requirement that new applications for titles include signed mileage 
disclosure statements on the titles from the prior owners creates a 
permanent record that is easily checked by subsequent owners or law 
enforcement officials. This record provides critical snapshots of 
vehicle mileage at every transfer, which are the fundamental links of 
this paper trail.
    Finally, the general purpose of TIMA is to protect consumers by 
assuring that they receive valid representations of the vehicle's 
actual mileage at the time of transfer based on odometer disclosures. 
74 FR 648.

IV. The Wisconsin Program

    As explained in NHTSA's Initial Determination, Wisconsin petitions 
for approval of alternate odometer disclosure requirements. 75 FR 
20965, 20967 (Apr. 22, 2010). Wisconsin requests alternate disclosure 
requirements for motor vehicle private party (including motor vehicle 
dealers) transfers, including transactions involving a lienholder.\7\ 
Wisconsin's petition included a request for alternate odometer 
disclosure requirements for transactions involving leased vehicles but, 
as explained below, Wisconsin states that it will submit a separate 
petition addressing electronic odometer disclosure for leased vehicle 
transfers.
---------------------------------------------------------------------------

    \7\ Under Wisconsin law, a lienholder does not physically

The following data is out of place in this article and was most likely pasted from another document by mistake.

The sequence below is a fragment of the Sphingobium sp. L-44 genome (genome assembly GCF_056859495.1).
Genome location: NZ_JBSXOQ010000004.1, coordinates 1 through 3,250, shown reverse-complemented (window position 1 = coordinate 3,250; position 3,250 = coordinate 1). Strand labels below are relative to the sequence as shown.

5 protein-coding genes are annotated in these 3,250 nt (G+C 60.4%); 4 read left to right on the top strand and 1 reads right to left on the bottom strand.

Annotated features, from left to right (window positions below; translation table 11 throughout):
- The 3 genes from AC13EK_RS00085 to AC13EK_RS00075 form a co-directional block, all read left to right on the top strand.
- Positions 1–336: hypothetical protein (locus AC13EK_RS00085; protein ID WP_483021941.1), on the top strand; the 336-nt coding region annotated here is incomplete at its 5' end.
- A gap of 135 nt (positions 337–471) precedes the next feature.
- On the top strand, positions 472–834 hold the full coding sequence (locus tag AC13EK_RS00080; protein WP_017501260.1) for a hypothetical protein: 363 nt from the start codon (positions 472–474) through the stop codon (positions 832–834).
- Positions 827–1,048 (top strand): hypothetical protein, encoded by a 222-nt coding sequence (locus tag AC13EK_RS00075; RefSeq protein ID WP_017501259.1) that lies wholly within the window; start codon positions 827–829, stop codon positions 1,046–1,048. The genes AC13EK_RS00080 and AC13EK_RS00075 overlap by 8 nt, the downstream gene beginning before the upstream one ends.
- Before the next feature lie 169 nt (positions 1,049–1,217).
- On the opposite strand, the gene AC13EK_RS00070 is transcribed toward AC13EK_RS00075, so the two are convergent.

possess the title to the vehicle; the title remains with the vehicle 
owner. Thus, Wisconsin does not permit odometer disclosure by power 
of attorney when title is held by a lienholder and does not petition 
for alternate requirements regarding odometer disclosure by power of 
attorney. Wisconsin does accept a written odometer disclosure by 
power of attorney from an out-of-state party that registers the 
vehicle in Wisconsin.
---------------------------------------------------------------------------

    Recent Wisconsin legislation establishes that the title, title 
application, and other specified information maintained by the DMV in 
its database are the original and controlling title records for a 
vehicle. See Wis. Stat. Ann. Sec.  342.01(2)(ac) and Sec.  342.09(4) 
(2009). Wisconsin proposes creating an electronic odometer statement 
(e-Odometer) residing in the WisDOT Department of Motor Vehicles (DMV) 
database as the official odometer statement. Under the proposal, a 
distinct e-Odometer system will be created to accept and maintain e-
Odometer statements as stand-alone electronic records, separate from an 
electronic title. E-Odometer statements will be linked to, and become